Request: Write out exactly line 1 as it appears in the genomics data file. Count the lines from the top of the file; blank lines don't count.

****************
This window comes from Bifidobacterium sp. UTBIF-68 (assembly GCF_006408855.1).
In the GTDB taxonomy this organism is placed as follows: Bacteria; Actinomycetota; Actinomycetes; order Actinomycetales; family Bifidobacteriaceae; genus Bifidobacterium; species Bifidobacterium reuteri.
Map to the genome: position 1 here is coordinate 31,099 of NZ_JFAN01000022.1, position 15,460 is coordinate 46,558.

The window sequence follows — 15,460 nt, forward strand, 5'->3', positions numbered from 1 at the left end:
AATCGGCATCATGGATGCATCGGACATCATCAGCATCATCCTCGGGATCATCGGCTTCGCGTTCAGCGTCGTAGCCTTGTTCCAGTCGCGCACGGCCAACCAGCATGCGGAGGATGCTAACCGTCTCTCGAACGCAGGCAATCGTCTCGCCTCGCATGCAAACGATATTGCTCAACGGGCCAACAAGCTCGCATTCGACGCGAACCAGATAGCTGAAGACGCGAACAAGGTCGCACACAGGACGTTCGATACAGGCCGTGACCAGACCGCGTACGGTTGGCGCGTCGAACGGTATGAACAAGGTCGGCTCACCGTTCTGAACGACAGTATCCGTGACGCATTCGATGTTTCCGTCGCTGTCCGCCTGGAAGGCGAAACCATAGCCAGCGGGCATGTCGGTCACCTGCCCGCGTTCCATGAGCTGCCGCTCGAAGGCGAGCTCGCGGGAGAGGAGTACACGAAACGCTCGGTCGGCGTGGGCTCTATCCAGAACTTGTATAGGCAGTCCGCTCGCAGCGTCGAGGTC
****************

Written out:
This window comes from Bifidobacterium sp. UTBIF-68 (assembly GCF_006408855.1).